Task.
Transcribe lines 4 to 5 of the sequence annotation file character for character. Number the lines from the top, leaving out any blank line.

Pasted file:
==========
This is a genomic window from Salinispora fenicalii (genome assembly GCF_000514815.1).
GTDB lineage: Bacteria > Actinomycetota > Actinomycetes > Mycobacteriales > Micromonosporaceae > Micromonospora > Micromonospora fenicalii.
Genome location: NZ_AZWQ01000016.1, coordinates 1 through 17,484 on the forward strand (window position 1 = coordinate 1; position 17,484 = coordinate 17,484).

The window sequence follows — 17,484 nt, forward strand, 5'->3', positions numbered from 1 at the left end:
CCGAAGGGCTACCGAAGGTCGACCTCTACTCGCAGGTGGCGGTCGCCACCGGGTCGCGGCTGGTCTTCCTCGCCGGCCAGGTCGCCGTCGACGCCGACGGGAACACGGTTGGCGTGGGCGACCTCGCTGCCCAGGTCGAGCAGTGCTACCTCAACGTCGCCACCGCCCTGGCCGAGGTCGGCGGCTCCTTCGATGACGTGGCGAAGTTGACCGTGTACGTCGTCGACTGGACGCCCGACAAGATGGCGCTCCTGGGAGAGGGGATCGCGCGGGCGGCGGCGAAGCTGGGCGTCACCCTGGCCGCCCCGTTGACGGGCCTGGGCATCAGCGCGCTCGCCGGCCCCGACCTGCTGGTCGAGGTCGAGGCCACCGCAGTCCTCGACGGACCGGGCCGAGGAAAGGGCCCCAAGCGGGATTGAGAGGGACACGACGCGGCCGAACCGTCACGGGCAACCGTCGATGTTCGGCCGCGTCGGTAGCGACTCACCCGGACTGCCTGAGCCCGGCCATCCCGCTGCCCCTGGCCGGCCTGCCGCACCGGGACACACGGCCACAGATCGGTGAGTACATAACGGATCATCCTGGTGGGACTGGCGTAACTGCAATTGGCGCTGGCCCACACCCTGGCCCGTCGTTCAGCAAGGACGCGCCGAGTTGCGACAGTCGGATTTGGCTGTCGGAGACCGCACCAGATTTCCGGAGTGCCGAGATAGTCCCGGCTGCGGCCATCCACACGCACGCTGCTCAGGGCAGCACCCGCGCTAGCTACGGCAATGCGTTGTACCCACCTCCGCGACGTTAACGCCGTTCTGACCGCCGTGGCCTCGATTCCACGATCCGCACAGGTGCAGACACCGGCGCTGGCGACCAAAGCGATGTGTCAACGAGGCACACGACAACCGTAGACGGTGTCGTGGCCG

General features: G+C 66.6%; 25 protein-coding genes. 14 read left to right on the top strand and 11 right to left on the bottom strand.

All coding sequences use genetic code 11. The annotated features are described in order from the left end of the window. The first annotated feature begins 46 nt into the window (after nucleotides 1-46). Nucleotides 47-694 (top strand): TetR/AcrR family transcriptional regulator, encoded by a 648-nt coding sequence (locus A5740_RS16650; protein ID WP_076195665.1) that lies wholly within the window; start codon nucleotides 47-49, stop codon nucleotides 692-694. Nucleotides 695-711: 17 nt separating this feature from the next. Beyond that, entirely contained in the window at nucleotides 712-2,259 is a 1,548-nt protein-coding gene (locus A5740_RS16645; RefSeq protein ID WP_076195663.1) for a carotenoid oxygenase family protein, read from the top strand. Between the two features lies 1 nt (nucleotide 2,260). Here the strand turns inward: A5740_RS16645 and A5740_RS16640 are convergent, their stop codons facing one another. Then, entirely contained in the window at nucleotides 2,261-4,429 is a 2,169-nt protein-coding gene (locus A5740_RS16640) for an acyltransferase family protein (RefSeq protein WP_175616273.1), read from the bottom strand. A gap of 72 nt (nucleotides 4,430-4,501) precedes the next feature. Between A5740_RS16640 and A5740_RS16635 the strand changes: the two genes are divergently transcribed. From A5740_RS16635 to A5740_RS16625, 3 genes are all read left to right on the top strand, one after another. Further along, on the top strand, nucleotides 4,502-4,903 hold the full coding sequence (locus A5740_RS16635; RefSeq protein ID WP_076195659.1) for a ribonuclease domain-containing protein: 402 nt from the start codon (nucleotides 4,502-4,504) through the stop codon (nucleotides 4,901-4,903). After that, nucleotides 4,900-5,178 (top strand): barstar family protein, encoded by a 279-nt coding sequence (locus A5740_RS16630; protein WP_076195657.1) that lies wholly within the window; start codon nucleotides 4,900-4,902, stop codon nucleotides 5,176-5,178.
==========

The window sequence follows — 17,484 nt, forward strand, 5'->3', positions numbered from 1 at the left end:
CCGAAGGGCTACCGAAGGTCGACCTCTACTCGCAGGTGGCGGTCGCCACCGGGTCGCGGCTGGTCTTCCTCGCCGGCCAGGTCGCCGTCGACGCCGACGGGAACACGGTTGGCGTGGGCGACCTCGCTGCCCAGGTCGAGCAGTGCTACCTCAACGTCGCCACCGCCCTGGCCGAGGTCGGCGGCTCCTTCGATGACGTGGCGAAGTTGACCGTGTACGTCGTCGACTGGACGCCCGACAAGATGGCGCTCCTGGGAGAGGGGATCGCGCGGGCGGCGGCGAAGCTGGGCGTCACCCTGGCCGCCCCGTTGACGGGCCTGGGCATCAGCGCGCTCGCCGGCCCCGACCTGCTGGTCGAGGTCGAGGCCACCGCAGTCCTCGACGGACCGGGCCGAGGAAAGGGCCCCAAGCGGGATTGAGAGGGACACGACGCGGCCGAACCGTCACGGGCAACCGTCGATGTTCGGCCGCGTCGGTAGCGACTCACCCGGACTGCCTGAGCCCGGCCATCCCGCTGCCCCTGGCCGGCCTGCCGCACCGGGACACACGGCCACAGATCGGTGAGTACATAACGGATCATCCTGGTGGGACTGGCGTAACTGCAATTGGCGCTGGCCCACACCCTGGCCCGTCGTTCAGCAAGGACGCGCCGAGTTGCGACAGTCGGATTTGGCTGTCGGAGACCGCACCAGATTTCCGGAGTGCCGAGATAGTCCCGGCTGCGGCCATCCACACGCACGCTGCTCAGGGCAGCACCCGCGCTAGCTACGGCAATGCGTTGTACCCACCTCCGCGACGTTAACGCCGTTCTGACCGCCGTGGCCTCGATTCCACGATCCGCACAGGTGCAGACACCGGCGCTGGCGACCAAAGCGATGTGTCAACGAGGCACACGACAACCGTAGACGGTGTCGTGGCCG